A good friend once told me that she could never have a home office because she wouldn’t be able to stop working. She’s not alone. When you work from home, you don’t have far to go when you get the urge to work on one more project. If you don’t have to take care of anyone but yourself, it probably doesn’t matter how long you work. If you have a family, though, don’t be surprised if you start hearing complaints from all sides. When you stop working, really stop. Close the door to your office or close up your desk, and concentrate on your family.

2. Keep distractions to a minimum.

Some people say, “I could never work out of my home because I would have too many distractions.” As a rule, limit your trips to the kitchen to get something to eat (except at mealtimes), don’t turn on the television, and don’t let yourself get sidetracked by personal activities such as cleaning the house or doing laundry. One of my clients, who was easily distracted, added a mini-fridge to his home office to hold soft drinks and bottled water.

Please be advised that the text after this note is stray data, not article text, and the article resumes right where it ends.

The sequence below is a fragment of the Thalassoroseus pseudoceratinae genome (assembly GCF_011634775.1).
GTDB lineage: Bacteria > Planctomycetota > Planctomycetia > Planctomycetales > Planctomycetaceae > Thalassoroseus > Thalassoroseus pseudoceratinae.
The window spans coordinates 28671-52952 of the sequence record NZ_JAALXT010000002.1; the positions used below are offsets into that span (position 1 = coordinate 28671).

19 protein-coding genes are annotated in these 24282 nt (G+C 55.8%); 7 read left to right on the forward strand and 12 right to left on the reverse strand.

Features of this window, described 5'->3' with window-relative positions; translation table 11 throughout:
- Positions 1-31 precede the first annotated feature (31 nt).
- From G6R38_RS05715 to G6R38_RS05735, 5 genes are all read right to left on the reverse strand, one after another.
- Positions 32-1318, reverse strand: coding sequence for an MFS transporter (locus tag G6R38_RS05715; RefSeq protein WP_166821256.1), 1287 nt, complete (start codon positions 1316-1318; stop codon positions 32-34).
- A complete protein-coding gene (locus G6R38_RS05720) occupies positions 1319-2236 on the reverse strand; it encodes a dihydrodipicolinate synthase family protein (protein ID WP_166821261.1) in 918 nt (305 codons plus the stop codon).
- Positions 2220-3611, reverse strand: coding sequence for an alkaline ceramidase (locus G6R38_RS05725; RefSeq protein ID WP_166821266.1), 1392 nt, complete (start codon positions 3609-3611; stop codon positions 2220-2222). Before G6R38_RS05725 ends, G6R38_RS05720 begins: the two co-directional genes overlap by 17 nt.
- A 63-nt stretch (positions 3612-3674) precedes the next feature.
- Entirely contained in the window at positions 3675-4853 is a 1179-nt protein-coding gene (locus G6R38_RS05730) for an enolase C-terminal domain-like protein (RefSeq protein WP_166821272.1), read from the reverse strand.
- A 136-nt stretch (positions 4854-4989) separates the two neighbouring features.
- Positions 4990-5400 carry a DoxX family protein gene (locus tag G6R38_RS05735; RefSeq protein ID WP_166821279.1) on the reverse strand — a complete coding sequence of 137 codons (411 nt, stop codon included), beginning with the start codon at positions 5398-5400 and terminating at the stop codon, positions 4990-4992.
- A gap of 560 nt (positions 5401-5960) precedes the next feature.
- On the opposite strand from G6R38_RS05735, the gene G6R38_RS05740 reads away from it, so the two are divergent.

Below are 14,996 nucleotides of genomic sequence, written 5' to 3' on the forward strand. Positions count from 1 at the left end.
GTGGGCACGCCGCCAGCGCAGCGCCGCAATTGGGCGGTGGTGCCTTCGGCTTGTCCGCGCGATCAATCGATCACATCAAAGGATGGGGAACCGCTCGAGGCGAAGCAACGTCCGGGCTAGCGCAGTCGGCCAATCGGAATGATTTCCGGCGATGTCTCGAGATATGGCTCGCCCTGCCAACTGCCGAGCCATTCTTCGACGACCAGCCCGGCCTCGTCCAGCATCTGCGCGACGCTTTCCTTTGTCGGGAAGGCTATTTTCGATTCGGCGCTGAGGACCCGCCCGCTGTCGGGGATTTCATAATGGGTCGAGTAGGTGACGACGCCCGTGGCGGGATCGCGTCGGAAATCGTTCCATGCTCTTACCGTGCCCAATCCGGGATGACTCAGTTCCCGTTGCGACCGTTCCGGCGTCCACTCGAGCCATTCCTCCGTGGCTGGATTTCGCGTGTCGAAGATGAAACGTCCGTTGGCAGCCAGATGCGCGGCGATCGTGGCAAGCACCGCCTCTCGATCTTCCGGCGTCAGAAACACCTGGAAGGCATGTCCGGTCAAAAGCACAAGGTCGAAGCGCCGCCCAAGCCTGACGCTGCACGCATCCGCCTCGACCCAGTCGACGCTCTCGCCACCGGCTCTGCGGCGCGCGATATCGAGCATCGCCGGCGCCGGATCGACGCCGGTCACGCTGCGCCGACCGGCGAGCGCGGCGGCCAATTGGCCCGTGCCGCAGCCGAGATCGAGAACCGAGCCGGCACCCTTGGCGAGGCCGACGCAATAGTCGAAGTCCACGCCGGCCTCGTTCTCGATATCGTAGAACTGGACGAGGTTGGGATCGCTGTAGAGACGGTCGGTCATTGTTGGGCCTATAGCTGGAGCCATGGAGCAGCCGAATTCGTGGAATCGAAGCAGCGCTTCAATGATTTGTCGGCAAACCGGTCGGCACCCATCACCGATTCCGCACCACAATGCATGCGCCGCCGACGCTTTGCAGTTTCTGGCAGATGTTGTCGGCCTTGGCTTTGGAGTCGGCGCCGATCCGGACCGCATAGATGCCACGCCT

3. Don’t eat lunch at your desk.

When you take a lunch break, leave your office and eat in another part of your home. Changing your scenery and physically removing yourself from your work will help to clear your mind. Also, you’ll give your eyes a much-needed break from your monitor.

4. Take at least one weekday off per month to play.

At the beginning of each month, schedule a day when you’re going to stay out of your office and do something else. This would be an ideal day to catch up on reading, see a movie you’ve wanted to see, or just enjoy the outdoors. Let your voice mail take your calls. You’ll find out that taking a day off will get you ready for a month of productive work.